Kenyan students win prize for innovation to tackle climate change

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The Challenge began in September 2019 with students submitting their projects in April 2020 and presenting their projects to a panel of expert judges on 17 and 19 June.

Students from Strathmore University beat teams from around the world to win bronze in the Efficiency for Access Design Challenge.

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Delivered by Efficiency for Access, with the support of Engineers Without Borders UK, the Challenge is a global, multi-disciplinary competition that empowers teams of university students to help accelerate clean energy access.?It is supported by UK aid and the IKEA Foundation.

The Efficiency for Access Design Challenge invited teams of university students to design affordable and energy-efficient appliances and technologies for low to middle income countries. By bringing together and inspiring university students in this way, the Efficiency for Access Design Challenge’s goal was to foster innovation in the off-grid appliances sector.

The competition also sought to address barriers limiting market expansion in this area.

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Value addition efforts for smallholder farmers and SMEs in rural areas in Kenya can help improve the livelihoods of local communities. However, these interventions require quality access to energy, which is lacking in existing energy solutions. For productive uses, petrol/diesel generators are mostly used, which are polluting and very expensive to maintain.

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To address this situation, Raymond Kiyegga, Fredrick Amariati, Alex Osunga of the Strathmore University team has proposed Kijiji, a solar-powered container that supports value addition for rural smallholder farmers and SMEs by providing reliable solar powered energy.

The system size ranges from 15kW to 50Kw, with a battery storage ranging from 4000 – 8000AH, able to power agricultural, SMEs and health applications. The system range also provides room for expansion based on changes in rural market needs.

By leveraging solar power, Kijiji helps provide clean energy access, which can be used in a variety of settings. As a result, it can help power a range of economic activities and give users time needed to engage in additional entrepreneurial activities. Through different preservation options, farmers can enhance their income by reducing or eliminating post-harvest losses and increasing production yields.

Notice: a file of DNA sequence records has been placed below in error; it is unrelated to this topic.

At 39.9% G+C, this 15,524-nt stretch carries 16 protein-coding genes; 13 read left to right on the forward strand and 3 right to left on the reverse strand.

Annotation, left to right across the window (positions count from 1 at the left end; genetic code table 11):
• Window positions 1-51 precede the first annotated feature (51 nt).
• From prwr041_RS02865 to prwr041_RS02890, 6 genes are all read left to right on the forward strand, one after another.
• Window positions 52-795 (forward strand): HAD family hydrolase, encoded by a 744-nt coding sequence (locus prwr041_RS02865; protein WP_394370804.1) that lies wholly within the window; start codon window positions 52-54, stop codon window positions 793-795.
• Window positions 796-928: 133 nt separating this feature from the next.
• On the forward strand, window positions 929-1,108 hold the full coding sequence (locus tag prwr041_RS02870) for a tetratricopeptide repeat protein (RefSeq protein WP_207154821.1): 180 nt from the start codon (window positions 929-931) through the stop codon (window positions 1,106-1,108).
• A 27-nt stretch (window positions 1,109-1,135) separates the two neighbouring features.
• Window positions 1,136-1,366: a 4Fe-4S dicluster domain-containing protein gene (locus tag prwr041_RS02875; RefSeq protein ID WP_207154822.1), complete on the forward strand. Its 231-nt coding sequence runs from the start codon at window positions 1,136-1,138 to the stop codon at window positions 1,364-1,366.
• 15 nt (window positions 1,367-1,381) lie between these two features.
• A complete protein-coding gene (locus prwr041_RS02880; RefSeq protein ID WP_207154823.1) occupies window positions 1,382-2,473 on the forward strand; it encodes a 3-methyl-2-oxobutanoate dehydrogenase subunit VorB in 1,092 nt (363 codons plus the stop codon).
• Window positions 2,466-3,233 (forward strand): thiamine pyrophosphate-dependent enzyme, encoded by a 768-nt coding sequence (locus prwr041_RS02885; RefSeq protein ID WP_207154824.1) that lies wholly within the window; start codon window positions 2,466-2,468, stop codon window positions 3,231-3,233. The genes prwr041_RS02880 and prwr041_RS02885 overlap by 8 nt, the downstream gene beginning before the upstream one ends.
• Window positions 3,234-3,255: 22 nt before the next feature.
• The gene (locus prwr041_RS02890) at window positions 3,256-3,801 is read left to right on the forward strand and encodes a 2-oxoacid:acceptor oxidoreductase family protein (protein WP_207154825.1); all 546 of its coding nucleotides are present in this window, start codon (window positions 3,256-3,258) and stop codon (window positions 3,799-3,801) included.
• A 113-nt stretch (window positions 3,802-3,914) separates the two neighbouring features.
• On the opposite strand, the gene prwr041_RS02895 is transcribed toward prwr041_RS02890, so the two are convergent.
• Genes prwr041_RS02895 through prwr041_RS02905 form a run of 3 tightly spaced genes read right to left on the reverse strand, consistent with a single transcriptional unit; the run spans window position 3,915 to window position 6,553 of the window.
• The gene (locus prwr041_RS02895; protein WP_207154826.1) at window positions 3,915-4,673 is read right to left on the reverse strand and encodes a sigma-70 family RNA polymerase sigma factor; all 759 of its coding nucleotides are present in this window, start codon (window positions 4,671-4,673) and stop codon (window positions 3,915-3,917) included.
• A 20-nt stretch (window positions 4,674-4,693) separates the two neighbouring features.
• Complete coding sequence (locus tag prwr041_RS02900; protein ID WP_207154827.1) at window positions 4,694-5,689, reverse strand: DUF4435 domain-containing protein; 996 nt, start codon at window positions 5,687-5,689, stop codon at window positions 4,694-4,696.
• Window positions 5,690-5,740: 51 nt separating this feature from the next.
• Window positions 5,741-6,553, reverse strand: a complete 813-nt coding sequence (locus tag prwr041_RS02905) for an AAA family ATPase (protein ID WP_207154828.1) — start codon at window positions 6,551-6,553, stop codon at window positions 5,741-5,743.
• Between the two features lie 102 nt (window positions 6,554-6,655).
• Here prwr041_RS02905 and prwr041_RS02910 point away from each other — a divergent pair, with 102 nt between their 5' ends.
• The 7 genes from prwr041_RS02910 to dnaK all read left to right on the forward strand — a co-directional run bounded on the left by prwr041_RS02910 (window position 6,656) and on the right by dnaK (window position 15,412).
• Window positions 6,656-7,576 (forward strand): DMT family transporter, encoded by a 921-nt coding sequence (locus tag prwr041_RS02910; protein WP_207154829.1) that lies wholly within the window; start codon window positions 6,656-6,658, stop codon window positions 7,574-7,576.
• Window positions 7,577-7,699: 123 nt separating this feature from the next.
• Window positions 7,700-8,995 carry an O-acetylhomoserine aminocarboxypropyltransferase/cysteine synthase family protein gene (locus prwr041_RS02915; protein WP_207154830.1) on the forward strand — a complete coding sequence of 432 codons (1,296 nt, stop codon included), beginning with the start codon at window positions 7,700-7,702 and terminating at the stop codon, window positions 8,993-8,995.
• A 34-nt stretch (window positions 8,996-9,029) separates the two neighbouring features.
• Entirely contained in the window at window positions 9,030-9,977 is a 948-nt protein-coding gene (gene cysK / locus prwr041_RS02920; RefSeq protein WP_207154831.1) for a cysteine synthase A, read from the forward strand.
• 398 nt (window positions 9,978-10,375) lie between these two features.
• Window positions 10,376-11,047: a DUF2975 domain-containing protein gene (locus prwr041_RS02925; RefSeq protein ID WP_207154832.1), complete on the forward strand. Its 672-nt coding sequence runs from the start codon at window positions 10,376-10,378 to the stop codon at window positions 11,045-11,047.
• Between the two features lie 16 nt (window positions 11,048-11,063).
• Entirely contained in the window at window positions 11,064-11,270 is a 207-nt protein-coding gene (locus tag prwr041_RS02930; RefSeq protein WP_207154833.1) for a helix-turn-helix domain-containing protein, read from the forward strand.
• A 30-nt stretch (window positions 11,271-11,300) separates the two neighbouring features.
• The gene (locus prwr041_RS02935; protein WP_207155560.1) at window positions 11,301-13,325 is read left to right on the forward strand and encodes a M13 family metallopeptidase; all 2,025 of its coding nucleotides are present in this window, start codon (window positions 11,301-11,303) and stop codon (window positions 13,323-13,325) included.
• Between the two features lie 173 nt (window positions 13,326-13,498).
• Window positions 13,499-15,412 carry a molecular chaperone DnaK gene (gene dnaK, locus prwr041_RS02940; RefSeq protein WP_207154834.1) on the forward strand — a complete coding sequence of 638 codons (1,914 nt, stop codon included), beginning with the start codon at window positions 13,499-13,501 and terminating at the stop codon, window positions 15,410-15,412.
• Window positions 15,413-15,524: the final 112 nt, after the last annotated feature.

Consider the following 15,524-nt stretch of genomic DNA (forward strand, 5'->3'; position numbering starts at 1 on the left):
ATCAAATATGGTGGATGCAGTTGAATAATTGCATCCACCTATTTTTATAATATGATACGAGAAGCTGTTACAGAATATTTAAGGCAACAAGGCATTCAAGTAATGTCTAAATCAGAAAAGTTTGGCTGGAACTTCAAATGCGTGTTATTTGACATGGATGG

British High Commissioner to Kenya, Jane Marriott said:“It is great to see bright Kenyan minds coming up with creative ways to tackle climate change and support clean energy. I’m delighted the UK has been able to supportRaymond Kiyegga, Fredrick Amariati and Alex Osunga. Hongera!

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“Ahead of hosting the next round of UN climate talks in 2021, the UK is already providing over kes 14.5 billion worth of support on climate in Kenya, leveraging our expertise in climate legislation, green finance, and clean energy – underpinned by world-leading climate science, technology and innovation.”

International Environment Minister Lord Zac Goldsmith said: “Climate change is one of the biggest global threats we face, so it’s fantastic to see students from Kenya helping us to achieve a greener future by finding innovative solutions to improve access to clean energy. This not only protects the environment, but also people’s health.

“UK aid has already given 26 million people in the world’s poorest countries improved access to clean energy and we will continue to drive through such global change, including as hosts of COP26 next year.”

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The Challenge began in September 2019 with students submitting their projects in April 2020 and presenting their projects to a panel of expert judges on 17 and 19 June.

Participating universities were Durham University, Independent University of Bangladesh, Loughborough University, Makerere University, Strathmore University, Swansea University, University College London, University of Bath and the?University of Strathclyde.

Jeffrey Prins, Head of Portfolio – Renewable Energy, IKEA Foundation, said: “The IKEA Foundation is thrilled to celebrate the outstanding work of the winning teams in the inaugural year of the Efficiency for Access Design Challenge. If we are serious about delivering renewable energy access for all by 2030, we need innovative ideas from creative people today. The Strathmore University team has done just that.”

The Grand Final event provided a platform for the winning teams to showcase their submissions to over 150 leading academia, students and companies in the off-grid sector. In the coming months, Efficiency for Access will promote students’ projects across its digital and social media channels.

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